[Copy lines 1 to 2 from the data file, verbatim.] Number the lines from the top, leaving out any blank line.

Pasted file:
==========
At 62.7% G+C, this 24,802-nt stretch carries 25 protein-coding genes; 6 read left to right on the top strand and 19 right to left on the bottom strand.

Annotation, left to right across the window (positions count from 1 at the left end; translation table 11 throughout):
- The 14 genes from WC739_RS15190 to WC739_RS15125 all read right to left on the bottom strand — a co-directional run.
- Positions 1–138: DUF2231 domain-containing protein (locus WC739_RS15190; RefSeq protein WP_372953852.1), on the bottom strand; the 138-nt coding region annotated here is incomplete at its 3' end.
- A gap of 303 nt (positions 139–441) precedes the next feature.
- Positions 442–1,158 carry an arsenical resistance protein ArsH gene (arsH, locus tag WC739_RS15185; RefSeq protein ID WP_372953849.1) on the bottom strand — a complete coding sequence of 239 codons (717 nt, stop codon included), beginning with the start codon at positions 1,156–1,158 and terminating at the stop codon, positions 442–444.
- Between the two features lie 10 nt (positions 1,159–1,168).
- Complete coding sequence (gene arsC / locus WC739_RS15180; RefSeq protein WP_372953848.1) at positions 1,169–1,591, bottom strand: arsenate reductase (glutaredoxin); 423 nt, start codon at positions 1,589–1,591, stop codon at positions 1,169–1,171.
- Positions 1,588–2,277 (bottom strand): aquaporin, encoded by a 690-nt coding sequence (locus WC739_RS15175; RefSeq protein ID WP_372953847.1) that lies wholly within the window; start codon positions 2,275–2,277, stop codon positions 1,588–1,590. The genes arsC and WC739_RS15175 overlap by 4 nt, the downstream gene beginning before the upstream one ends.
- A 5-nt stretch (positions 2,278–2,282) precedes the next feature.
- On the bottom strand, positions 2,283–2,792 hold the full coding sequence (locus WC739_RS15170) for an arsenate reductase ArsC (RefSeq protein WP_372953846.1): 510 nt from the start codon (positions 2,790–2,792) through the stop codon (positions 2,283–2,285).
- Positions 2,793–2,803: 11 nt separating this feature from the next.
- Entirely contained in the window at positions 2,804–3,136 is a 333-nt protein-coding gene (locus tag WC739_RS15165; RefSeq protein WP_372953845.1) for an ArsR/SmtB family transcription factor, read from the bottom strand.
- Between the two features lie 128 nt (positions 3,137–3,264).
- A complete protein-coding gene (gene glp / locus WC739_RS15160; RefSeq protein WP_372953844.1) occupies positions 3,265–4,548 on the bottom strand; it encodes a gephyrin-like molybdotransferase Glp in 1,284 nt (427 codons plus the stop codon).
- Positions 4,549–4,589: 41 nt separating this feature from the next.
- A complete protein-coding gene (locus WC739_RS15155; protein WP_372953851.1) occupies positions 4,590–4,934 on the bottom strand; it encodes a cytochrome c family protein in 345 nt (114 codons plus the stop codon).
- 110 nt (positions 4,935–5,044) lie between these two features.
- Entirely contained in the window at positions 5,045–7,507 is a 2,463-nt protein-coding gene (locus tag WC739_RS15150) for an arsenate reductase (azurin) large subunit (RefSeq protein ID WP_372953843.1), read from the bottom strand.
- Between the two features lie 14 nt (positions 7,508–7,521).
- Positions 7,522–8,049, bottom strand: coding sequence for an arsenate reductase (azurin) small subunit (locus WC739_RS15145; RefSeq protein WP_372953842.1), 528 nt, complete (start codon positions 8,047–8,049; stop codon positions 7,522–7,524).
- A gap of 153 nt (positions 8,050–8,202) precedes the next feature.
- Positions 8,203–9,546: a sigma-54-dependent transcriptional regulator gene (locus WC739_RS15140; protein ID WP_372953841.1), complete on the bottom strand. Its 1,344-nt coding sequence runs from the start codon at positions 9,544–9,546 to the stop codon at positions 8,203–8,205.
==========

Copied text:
At 62.7% G+C, this 24,802-nt stretch carries 25 protein-coding genes; 6 read left to right on the top strand and 19 right to left on the bottom strand.

Annotation, left to right across the window (positions count from 1 at the left end; translation table 11 throughout):